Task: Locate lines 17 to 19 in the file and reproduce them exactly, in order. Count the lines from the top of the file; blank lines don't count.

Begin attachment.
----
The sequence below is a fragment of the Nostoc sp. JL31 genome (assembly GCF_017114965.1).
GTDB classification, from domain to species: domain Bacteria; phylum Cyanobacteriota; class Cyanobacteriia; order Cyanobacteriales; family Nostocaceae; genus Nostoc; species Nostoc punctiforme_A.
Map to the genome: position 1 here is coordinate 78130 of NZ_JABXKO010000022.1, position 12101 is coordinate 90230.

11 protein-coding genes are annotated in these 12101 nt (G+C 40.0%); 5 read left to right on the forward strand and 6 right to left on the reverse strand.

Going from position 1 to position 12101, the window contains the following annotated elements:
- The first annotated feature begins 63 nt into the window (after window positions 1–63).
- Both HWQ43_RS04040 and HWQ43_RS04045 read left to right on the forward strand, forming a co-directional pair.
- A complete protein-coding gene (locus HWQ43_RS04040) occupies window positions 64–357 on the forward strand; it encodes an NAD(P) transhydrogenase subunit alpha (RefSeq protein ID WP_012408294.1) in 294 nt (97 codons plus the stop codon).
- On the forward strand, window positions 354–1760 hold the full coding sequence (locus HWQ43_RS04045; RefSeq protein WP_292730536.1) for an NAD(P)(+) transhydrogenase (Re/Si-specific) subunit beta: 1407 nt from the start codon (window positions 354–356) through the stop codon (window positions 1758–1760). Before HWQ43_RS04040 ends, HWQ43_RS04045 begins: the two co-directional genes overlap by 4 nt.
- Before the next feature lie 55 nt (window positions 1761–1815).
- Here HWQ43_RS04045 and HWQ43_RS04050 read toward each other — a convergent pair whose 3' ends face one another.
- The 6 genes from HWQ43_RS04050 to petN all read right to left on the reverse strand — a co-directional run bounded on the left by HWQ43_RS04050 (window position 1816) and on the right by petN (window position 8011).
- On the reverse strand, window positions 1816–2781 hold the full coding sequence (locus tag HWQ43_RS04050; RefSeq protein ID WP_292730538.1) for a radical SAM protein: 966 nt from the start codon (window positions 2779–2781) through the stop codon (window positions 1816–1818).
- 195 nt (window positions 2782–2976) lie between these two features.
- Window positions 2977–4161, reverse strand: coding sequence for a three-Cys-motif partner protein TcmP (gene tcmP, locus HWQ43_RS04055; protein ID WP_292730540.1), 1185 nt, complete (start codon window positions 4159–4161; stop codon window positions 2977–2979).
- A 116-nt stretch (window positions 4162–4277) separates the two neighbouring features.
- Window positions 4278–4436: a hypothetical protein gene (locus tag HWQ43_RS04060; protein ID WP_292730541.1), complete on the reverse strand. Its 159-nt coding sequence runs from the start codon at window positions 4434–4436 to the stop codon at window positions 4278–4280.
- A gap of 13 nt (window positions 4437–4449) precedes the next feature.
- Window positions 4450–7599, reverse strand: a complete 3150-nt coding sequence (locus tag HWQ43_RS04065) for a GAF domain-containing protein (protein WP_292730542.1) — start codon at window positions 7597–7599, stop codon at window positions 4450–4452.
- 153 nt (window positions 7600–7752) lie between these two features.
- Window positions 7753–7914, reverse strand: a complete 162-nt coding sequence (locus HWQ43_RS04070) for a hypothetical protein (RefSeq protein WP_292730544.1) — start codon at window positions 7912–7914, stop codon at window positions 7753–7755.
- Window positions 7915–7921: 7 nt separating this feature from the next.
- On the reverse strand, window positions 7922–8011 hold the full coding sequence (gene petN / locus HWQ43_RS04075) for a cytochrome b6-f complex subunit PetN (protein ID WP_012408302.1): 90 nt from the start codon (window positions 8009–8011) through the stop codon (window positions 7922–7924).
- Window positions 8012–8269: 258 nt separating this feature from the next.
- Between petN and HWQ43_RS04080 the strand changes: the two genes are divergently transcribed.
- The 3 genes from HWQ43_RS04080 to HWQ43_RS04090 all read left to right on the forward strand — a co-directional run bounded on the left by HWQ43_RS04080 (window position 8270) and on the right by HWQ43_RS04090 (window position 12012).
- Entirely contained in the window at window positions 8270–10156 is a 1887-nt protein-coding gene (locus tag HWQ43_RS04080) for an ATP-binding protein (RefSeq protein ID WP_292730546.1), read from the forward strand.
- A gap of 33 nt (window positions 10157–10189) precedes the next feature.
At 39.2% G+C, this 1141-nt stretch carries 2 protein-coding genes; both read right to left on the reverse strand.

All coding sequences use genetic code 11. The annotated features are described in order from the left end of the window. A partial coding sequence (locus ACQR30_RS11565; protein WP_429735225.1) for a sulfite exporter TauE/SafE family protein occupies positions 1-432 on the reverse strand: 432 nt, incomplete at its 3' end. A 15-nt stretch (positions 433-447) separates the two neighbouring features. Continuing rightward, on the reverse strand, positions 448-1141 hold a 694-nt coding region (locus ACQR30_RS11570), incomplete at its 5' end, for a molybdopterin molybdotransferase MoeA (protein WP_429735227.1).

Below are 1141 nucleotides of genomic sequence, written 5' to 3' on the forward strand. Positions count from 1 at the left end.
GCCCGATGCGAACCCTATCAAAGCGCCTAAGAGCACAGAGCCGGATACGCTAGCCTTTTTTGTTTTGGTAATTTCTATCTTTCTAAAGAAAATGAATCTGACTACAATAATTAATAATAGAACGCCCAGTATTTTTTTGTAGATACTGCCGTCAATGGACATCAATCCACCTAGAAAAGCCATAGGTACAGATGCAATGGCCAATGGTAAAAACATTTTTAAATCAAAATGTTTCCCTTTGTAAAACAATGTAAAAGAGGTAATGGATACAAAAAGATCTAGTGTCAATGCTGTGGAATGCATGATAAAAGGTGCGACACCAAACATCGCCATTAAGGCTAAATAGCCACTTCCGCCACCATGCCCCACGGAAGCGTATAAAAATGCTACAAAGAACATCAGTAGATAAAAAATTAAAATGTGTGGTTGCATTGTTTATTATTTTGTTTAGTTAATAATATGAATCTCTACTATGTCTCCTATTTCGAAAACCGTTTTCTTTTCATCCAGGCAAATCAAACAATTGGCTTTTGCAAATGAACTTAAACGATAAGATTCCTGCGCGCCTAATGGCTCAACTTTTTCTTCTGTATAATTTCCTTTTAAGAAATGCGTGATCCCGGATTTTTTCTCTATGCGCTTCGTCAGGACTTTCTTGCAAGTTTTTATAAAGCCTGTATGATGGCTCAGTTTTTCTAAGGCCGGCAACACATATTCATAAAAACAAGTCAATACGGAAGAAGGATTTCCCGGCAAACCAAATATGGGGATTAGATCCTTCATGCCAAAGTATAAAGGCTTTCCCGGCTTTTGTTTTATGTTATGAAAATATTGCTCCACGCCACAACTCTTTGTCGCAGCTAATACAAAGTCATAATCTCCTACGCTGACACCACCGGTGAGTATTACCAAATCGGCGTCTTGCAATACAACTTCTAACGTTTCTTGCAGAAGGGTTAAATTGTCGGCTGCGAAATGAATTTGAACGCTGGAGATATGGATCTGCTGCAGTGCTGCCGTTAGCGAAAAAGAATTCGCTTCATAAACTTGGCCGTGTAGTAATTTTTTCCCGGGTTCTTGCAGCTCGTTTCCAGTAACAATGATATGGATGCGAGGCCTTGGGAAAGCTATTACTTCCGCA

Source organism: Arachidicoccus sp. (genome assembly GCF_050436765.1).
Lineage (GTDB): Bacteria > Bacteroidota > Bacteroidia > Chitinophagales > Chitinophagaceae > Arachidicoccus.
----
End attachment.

- Window positions 4278–4436: a hypothetical protein gene (locus tag HWQ43_RS04060; protein ID WP_292730541.1), complete on the reverse strand. Its 159-nt coding sequence runs from the start codon at window positions 4434–4436 to the stop codon at window positions 4278–4280.
- A gap of 13 nt (window positions 4437–4449) precedes the next feature.
- Window positions 4450–7599, reverse strand: a complete 3150-nt coding sequence (locus tag HWQ43_RS04065) for a GAF domain-containing protein (protein WP_292730542.1) — start codon at window positions 7597–7599, stop codon at window positions 4450–4452.